direttore Paolo Di Maira


Federico Fellini’s cinema was able to capture the grotesque side of society, restoring a sense of topicality that continues to this day, one hundred years after his birth.
It is probably for this reason and due to his legacy, which has been taken up by so many directors, that the stories, faces and locations of his movies seem so familiar to us.

The locations in which he used to place his characters were never predictable. So Rome, which has interpreted itself many times, also “played” the Italian province at his service, becoming for example, along with its coast, the Rimini of the Vitelloni (1953).

Via Veneto, instead, the center of La Dolce Vita (1960), is real even though it was rebuilt in Cinecittà and while it is true that it is populated with stars hounded by paparazzi, there are also some oddball characters like the naïve prostitute Giulietta Masina in the Nights of Cabiria (1957).

Some Fellinian places are more frequented than others, however the director is successful in his attempt to place figures in them that occupy opposing steps on the social ladder: the exclusive nightclub of the Terme di Caracalla where Anita Ekberg performs an unrestrained dance was previously the archaeological walkway where Cabiria and her colleagues earned their living.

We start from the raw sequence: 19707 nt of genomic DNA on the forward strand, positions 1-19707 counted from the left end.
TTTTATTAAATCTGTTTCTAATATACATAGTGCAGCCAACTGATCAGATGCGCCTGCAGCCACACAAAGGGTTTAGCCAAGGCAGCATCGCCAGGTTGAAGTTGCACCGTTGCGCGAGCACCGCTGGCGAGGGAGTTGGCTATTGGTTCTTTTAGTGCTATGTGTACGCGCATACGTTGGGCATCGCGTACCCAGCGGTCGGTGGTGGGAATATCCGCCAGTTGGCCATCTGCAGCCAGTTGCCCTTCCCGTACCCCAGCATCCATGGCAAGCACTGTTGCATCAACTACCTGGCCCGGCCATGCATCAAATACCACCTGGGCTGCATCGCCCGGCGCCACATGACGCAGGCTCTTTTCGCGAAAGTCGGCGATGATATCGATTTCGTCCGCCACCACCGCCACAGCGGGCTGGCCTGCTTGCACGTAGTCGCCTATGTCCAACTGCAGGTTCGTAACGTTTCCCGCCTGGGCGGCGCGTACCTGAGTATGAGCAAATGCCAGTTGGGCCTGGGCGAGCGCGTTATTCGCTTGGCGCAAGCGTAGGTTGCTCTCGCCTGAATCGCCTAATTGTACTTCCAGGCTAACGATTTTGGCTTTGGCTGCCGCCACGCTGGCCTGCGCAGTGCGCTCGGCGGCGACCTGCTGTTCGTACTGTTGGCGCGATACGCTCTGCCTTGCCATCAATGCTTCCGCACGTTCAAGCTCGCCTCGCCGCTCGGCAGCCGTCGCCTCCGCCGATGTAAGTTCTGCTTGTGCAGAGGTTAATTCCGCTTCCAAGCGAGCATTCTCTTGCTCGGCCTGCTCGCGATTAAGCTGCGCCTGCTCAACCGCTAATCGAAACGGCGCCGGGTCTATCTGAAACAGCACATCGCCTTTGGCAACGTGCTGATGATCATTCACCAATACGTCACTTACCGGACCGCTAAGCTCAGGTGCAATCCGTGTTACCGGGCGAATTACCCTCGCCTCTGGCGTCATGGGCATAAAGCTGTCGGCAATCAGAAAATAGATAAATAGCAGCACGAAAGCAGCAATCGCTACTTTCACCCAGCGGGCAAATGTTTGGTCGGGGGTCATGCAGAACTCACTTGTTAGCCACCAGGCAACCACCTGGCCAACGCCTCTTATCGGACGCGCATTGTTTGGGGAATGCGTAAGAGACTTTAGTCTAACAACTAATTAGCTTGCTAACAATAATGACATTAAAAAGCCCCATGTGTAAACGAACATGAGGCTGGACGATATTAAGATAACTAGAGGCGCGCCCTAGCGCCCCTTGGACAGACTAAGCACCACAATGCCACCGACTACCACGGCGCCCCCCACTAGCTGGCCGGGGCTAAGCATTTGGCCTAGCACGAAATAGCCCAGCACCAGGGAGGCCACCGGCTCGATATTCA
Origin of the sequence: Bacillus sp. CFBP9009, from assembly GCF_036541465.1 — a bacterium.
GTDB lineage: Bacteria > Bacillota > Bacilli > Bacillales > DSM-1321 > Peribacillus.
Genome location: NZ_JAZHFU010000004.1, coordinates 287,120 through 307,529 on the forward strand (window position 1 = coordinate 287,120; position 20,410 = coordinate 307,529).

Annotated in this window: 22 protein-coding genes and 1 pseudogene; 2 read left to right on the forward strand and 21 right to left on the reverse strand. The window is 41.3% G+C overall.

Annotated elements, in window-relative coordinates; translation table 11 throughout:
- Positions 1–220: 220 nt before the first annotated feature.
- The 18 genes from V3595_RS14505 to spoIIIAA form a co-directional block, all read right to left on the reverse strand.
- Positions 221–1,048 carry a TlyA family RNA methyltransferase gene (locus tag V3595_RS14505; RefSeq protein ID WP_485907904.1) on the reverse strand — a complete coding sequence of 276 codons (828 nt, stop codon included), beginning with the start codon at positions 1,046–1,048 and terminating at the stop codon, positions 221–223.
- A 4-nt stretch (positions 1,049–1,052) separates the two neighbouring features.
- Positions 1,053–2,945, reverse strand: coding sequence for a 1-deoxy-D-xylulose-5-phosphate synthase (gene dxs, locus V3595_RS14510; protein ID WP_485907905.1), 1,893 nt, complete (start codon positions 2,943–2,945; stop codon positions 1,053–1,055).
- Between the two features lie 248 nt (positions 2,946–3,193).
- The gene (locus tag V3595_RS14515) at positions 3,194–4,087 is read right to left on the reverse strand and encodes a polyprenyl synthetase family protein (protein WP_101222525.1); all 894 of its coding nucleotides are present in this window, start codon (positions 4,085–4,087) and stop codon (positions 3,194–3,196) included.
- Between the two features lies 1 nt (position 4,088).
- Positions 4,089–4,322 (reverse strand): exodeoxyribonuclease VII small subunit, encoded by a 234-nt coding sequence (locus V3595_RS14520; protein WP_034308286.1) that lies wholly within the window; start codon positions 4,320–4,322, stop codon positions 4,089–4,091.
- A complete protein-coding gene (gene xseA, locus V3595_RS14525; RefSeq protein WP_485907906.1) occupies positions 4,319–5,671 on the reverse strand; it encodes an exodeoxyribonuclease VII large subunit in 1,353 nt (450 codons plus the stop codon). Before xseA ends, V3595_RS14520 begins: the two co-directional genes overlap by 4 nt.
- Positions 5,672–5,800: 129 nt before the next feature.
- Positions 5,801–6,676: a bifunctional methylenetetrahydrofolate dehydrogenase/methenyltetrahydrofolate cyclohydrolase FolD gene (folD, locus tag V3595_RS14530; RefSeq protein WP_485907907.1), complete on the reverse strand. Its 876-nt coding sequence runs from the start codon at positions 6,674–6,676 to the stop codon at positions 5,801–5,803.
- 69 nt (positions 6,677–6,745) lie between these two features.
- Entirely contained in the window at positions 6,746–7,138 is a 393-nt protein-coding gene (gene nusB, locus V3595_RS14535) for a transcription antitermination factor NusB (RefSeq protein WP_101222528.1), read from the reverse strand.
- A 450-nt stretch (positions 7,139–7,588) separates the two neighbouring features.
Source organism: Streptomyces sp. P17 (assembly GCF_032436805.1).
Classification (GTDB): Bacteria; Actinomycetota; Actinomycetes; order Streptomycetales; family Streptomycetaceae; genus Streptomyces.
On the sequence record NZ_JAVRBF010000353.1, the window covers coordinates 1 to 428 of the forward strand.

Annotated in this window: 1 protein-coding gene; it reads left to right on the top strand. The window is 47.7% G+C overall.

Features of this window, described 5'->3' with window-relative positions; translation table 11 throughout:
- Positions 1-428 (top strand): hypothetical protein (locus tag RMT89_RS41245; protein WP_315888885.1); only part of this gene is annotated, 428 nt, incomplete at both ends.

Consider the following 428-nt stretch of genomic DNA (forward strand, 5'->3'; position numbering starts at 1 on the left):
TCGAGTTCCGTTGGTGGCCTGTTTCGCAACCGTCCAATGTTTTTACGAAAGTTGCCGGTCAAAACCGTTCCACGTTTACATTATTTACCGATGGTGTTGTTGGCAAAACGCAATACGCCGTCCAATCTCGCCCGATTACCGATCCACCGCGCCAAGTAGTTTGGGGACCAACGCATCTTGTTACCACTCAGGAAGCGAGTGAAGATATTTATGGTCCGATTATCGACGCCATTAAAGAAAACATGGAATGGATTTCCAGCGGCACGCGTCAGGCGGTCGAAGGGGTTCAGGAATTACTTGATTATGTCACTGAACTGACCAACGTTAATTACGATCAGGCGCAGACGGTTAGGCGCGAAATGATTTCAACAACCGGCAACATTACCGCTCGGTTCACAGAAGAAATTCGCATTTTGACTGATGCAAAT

Eur is another recurring location in Fellinian cinema: the set for La Dolce Vita, where the Palazzo dei Congressi becomes a hospital, is an open-air temple of carefreeness in Le tentazioni del Dottor Antonio (1962), or the place where the worst nightmares of Peppino De Filippo are embodied in the flourishing Anita Ekberg.

Fregene deserves a separate chapter.
Its monumental pinewood frames a knowing Alberto Sordi dangling from a height of 30 meters in The White Sheik (1952); we find it populated with those grotesque figures encouraging Juliet of the Spirits (1965) (Masina) to leave her faithless husband and it becomes the out-of-the-way station in which Snàporaz (Mastroianni) follows a woman before finding himself imprisoned in the dreamlike City of Women (1980).

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